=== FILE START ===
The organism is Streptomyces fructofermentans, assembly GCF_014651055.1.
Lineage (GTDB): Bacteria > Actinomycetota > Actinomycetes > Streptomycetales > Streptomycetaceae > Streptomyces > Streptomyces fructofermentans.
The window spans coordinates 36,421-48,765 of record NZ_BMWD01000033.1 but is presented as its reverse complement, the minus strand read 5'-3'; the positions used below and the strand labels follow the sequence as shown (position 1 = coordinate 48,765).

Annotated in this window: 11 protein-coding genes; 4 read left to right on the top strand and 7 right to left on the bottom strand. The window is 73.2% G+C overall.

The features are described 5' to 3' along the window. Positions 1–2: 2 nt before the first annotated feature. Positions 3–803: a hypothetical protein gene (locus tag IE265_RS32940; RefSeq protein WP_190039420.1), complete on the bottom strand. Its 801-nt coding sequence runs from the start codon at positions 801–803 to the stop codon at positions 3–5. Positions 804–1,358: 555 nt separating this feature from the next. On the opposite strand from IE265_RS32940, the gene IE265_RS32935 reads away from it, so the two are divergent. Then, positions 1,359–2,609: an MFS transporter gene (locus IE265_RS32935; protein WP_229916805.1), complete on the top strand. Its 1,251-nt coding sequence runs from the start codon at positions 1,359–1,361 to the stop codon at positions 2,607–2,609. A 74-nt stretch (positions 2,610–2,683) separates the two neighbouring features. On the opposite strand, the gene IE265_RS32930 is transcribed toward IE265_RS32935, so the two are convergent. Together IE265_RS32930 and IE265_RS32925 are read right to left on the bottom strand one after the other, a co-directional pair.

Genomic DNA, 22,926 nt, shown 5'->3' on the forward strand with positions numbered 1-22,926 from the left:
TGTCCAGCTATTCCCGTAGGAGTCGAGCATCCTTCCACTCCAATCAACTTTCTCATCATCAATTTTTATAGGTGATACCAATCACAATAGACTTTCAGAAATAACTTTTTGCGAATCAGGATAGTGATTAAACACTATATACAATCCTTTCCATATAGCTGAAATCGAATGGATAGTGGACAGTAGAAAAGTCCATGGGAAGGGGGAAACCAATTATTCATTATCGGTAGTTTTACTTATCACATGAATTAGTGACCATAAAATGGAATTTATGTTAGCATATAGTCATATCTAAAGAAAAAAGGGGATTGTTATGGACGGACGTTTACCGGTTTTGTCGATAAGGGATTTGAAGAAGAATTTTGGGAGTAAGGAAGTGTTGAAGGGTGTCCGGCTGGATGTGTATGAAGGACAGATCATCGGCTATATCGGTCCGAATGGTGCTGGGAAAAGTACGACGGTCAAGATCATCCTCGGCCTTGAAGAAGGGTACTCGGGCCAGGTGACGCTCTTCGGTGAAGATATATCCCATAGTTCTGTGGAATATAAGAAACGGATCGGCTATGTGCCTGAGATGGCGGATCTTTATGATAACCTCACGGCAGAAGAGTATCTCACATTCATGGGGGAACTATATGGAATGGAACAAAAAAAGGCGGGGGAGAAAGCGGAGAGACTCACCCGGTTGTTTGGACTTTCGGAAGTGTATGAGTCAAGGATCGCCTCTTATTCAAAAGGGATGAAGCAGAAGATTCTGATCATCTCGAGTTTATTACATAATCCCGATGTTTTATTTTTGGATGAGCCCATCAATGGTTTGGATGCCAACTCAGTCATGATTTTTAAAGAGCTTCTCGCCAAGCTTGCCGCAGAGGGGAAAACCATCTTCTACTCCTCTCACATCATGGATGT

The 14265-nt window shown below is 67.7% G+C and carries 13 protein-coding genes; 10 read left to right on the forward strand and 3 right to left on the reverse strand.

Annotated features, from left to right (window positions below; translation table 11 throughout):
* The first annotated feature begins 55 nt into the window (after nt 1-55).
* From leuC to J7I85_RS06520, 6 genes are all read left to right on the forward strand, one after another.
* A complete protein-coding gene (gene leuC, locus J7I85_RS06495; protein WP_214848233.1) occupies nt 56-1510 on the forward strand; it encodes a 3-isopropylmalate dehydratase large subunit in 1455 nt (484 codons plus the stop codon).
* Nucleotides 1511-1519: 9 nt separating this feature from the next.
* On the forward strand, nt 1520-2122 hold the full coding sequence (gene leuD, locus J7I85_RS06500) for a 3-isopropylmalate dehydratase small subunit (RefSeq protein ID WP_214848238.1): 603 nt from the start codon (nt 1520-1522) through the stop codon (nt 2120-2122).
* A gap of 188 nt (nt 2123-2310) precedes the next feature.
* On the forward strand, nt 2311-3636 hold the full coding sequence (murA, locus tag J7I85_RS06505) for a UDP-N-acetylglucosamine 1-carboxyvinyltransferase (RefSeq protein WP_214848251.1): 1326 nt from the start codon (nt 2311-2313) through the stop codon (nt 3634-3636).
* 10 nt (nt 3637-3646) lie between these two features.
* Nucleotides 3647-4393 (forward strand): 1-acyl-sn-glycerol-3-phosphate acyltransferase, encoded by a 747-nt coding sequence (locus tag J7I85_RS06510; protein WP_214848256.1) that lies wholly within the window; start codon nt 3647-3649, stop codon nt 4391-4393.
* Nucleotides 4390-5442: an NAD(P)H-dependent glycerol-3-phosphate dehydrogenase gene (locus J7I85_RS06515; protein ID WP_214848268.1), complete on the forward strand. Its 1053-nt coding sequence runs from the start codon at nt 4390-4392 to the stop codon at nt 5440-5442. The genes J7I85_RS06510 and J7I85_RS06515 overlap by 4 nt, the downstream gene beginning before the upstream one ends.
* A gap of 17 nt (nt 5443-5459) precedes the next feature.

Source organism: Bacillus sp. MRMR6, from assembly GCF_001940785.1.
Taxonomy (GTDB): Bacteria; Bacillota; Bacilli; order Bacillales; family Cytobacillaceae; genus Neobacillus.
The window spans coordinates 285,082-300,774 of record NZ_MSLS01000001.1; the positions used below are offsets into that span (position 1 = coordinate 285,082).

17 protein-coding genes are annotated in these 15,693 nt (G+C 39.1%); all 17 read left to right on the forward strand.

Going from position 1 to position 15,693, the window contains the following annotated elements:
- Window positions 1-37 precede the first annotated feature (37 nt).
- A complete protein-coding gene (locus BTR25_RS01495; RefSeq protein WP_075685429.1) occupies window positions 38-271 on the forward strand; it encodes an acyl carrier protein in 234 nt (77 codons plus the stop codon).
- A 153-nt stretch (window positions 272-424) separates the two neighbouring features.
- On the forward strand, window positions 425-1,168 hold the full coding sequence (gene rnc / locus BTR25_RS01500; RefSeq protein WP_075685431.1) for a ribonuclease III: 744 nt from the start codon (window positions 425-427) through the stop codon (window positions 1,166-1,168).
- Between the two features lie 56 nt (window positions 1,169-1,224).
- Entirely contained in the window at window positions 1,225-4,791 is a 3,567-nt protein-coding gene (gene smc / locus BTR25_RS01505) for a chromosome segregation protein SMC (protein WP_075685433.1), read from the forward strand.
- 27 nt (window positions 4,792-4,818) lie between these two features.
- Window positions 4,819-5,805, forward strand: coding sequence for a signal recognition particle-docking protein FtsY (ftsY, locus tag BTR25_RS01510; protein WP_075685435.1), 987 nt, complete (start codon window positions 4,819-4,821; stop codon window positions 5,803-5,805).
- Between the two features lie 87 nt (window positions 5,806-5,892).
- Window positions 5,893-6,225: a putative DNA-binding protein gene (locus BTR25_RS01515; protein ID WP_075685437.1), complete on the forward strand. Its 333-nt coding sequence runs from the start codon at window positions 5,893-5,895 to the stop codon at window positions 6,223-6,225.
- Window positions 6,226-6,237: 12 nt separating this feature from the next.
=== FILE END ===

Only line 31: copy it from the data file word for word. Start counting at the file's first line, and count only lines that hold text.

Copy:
- Entirely contained in the window at window positions 1,225-4,791 is a 3,567-nt protein-coding gene (gene smc / locus BTR25_RS01505) for a chromosome segregation protein SMC (protein WP_075685433.1), read from the forward strand.